Introduction: Trump's Trade War (03:19)
President Donald Trump met with President Xi Jinping for the first time in April 2017. The meeting created high expectations for future relationships, but within a year, the United States administration imposed tariffs on China.
Level Playing Field (02:01)
Laura Sullivan visits Ohio to discuss the impact of the Trade War on the American economy. Steelworkers welcome the tariffs, believing that it will create jobs and improve local industries. They do not want a bailout, they want China to play by the rules.
Uneven Consequences (02:01)
Industrial Tube and Steel, distributors find that tariffs raise prices on American goods, and the costs is passed onto customers; they fear market crash. Shepherd Chemical exports and imports materials from China; they now lose several million annually.
Binary World View (03:18)
Trump has supported tariff strategies since the 1980s, when he targeted Japan as an enemy. His understanding of foreign influence on American economy is directly gleaned from Lou Dobbs.
Internal Rift (04:27)
Gary Cohn oversees economic policy; he describes job challenges. Weekly trade meetings highlight disagreements between advisors. Nationalists assert that tariffs work, increasing domestic manufacturing; Globalists argue that markets evolve and economies can be complementary.
Upending Policies (04:03)
After Trump’s first official visit to China in November 2017, he and Jinping appeared cooperative; negotiators planned to purchase billions in American goods. A National Security Emergency was soon called, targeting Chinese dominated markets. United States’ allies were impacted by the tariffs and Cohn resigned.
Largest World Market (03:19)
China responds to Trump's tariffs by placing equal taxes on American goods. Trump retaliates by adding $200 billion in tariffs. Sullivan visits Shanghai, finding minimal impact to their economy. Vice Minister of Commerce Wang Shouwen does not want a trade war.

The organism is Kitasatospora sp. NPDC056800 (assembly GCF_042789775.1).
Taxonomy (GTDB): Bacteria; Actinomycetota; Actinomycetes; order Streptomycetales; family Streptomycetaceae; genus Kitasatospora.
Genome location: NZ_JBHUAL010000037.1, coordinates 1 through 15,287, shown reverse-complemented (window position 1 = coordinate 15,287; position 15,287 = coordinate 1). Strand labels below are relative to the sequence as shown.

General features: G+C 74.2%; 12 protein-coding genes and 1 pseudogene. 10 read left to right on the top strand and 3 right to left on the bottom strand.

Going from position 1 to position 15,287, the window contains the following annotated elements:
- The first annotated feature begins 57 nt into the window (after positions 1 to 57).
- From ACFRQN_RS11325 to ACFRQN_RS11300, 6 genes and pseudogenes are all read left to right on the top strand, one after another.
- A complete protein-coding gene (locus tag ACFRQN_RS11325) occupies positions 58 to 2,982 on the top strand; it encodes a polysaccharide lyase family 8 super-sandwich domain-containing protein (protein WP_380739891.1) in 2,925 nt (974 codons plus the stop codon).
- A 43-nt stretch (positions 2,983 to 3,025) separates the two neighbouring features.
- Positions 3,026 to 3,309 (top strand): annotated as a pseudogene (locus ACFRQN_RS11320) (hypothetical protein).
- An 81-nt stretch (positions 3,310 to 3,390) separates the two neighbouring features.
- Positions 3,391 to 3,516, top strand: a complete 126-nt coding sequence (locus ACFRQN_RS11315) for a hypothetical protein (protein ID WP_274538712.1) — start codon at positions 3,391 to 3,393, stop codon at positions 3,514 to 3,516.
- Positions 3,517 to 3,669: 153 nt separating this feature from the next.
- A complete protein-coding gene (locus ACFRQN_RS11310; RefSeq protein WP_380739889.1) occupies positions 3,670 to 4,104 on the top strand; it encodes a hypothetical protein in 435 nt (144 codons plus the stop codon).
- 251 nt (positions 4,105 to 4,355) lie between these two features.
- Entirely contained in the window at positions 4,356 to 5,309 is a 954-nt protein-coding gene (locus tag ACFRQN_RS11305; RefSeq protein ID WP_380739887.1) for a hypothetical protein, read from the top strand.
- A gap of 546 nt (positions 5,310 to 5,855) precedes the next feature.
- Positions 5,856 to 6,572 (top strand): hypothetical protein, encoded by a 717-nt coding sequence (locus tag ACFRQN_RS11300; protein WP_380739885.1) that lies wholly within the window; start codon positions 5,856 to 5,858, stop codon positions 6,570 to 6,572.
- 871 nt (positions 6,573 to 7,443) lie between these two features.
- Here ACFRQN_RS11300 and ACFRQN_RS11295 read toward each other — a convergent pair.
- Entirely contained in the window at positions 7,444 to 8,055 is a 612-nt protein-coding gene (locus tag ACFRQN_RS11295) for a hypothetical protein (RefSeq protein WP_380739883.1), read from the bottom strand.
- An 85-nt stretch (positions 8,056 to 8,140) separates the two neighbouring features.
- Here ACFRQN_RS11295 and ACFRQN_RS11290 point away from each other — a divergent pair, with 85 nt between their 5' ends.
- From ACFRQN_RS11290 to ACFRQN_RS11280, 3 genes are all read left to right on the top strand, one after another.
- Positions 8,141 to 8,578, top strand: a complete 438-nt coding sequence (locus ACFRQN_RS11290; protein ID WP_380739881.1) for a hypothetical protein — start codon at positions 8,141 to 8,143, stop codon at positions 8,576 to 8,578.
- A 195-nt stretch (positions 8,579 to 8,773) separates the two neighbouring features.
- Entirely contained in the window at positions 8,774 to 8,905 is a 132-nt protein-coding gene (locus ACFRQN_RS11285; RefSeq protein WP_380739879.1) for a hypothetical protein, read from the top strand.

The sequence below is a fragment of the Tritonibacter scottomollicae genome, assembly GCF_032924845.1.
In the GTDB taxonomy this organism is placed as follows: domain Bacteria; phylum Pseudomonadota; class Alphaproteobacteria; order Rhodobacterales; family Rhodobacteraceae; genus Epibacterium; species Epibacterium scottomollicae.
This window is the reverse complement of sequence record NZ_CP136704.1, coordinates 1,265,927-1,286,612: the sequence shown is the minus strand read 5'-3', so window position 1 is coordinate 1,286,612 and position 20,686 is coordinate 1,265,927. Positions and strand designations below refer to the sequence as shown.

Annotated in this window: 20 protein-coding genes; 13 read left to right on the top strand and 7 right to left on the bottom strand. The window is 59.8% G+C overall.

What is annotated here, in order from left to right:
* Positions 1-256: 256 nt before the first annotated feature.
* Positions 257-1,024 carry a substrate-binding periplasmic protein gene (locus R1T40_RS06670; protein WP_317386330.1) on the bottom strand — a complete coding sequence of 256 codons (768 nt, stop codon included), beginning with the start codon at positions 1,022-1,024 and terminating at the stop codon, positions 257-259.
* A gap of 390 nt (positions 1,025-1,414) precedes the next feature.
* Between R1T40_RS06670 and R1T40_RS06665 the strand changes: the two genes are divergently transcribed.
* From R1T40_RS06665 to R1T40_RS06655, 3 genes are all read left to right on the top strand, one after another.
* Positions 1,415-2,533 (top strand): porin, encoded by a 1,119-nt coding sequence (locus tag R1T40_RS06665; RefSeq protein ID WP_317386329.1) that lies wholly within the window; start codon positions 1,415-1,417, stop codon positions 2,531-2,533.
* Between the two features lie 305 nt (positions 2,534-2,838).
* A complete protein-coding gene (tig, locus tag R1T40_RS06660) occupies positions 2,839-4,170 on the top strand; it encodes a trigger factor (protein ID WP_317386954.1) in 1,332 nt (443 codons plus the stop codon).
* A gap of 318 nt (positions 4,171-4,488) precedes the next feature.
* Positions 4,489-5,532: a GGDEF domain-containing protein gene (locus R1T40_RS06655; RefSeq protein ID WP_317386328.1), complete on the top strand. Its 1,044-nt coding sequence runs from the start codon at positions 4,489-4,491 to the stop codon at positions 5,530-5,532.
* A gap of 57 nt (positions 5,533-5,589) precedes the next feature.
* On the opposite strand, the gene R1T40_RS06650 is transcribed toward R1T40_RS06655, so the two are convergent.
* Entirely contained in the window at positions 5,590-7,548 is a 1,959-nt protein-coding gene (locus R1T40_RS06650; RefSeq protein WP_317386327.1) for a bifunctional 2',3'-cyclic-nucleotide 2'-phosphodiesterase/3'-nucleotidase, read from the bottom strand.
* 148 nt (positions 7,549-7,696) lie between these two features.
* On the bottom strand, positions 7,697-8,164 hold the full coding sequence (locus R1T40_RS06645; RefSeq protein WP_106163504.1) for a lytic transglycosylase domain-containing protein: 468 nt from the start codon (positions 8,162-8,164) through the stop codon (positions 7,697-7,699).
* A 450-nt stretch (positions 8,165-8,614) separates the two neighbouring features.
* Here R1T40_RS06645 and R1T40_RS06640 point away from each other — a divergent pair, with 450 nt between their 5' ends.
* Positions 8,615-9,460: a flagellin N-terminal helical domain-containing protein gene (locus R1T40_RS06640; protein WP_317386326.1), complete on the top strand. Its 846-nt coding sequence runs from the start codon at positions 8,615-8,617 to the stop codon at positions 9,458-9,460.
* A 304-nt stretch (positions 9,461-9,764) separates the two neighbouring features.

China Model (05:11)
Chinese government subsidizes businesses for critical industries, transforming their economy and manufacturing capabilities; American companies complain this gives them unfair advantages. Da Wei attributes some financial growth to population, asserting that 1,300,000,000 people should generate more wealth than 300,000,000.
Global Financial Crisis (07:25)
Sullivan investigates claims against China, finding the Forced Tech Transfer Regime problematic. By 2008, the country evolved a competitive economy, while the United States banking systems crashed.
Cyber Espionage (03:21)
In 2010, Google announces it was hacked by China, spurring an investigation. Targeted companies complain, but request the United States not harm business relationships. Jinping pledges to halt activities; Obama brokers the Trans Pacific Partnership, intending to pressure them into fixing problems.
Mike Pence Speech (02:06)
Trump withdraws from the Trans Pacific Partnership, claiming that China engaged in technology theft. Pence announces their intent to control the world's most advanced industries. The Chinese government views his statements as a bill of indictment.
Techonomic War (05:33)
The trade conflict evolves from focusing on tariffs and dying industries to technology control. Banker Ken Wilcox recalls Chinese investors calling to invest billion in artificial intelligence, semiconductors, and automotive industries. China will and advance America should concentrate on improving itself, not suppressing foreign progression.
New Cold War (04:43)
The Ohio workers protest ceases productions at a General Motors factory. James McGregor asserts America must fix itself to stay competitive. Steve Bannon implies that a regime change is necessary to win a battle triggered by conflicting political philosophies.
Credits: Trump's Trade War (01:02)
Credits: Trump's Trade War
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